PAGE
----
Petrol is at an average 187.5p per litre, while diesel is not far off £2 at 196.1p, and Chancellor Nadhim Zahawi is facing calls for a more substantial cut in fuel duty to ease costs for drivers at the pumps.
Things are so bad that some people are unable to afford the fuel to get to work - sparking fuel protests.
While help from the government would be welcomed by motorists, there are things they can do themselves to cut costs amid the fuel crisis.
Here are our nine tips...
Fill up at a supermarket
Every month figures are released by the AA showing the cheapest places to buy fuel, and supermarkets are almost always the cheapest.
Drive as smoothly as possible
Driving as smoothly as possible will maximise your car's fuel efficiency. Accelerate gently - and importantly, avoid excessive speeds and heavy braking. Most dashboards now tell you your MPG - you could set yourself weekly targets to try and get this up. If you do, take note: many cars are most efficient when driven between 45mph and 50mph.
Driving on hills
On hills, gain momentum by accelerating a little before you reach them, then ease off as you drive up.
Take off roof boxes
Roof boxes create wind resistance and raise fuel consumption - take it off when not using it. Empty roof racks add 16% drag when driving at 75mph, according to the Energy Saving Trust.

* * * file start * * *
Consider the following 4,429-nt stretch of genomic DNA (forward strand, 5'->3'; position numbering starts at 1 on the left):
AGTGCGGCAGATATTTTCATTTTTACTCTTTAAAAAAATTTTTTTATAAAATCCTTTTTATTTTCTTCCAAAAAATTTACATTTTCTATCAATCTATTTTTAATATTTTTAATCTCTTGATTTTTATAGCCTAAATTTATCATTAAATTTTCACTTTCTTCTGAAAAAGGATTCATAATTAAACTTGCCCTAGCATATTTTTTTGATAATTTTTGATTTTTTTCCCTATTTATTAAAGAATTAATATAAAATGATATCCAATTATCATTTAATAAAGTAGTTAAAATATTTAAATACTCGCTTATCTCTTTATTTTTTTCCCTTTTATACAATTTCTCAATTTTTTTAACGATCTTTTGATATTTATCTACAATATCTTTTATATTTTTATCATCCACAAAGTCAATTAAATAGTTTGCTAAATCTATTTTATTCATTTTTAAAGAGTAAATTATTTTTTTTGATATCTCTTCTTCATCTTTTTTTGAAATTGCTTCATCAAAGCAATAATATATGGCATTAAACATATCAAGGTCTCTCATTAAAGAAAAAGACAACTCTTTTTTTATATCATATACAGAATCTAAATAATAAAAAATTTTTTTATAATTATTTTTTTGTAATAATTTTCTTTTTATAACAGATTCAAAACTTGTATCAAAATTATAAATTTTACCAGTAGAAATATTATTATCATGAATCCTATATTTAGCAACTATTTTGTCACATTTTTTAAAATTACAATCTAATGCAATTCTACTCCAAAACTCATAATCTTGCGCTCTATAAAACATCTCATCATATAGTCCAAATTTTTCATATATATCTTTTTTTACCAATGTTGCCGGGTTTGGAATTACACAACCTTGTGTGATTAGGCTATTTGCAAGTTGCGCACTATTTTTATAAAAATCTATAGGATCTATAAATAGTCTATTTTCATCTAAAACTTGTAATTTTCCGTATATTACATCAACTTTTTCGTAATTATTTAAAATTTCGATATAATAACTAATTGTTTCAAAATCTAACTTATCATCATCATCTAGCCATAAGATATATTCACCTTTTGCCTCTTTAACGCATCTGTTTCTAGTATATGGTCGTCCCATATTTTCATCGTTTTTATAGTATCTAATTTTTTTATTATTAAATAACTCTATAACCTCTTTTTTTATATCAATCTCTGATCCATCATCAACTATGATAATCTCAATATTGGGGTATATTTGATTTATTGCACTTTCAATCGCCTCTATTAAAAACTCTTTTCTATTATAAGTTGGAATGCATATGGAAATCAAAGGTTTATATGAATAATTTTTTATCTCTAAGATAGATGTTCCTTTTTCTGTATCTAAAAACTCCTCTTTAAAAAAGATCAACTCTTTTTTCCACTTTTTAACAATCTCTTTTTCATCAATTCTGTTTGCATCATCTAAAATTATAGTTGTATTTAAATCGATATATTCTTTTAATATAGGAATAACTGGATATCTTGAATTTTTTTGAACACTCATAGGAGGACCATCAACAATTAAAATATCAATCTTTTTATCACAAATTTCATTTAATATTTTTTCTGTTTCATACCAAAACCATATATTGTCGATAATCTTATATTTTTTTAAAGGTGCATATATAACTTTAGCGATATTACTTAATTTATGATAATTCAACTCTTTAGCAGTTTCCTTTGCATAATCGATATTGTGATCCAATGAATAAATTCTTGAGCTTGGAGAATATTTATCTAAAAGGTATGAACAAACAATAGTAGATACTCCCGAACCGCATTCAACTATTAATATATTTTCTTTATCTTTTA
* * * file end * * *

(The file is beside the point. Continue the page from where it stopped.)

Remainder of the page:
Mind the air con
Look at how often you use air con and heating - they drain fuel.
Remove extra weight inside
Declutter your car - extra weight means more fuel is needed to power the vehicle.
Keep tires inflated to right pressure
Check your tyres are inflated to the pressure stated in your owner's manual. Under-inflated or over-inflated tyres cut fuel economy.
Round trips are better
Warm engines are more efficient than cold ones, so making one round trip is better for fuel efficiency than several short journeys, even though the mileage could be the same.
Walk, cycle, run
Do you have to drive? Consider walking or cycling rather than driving for short journeys.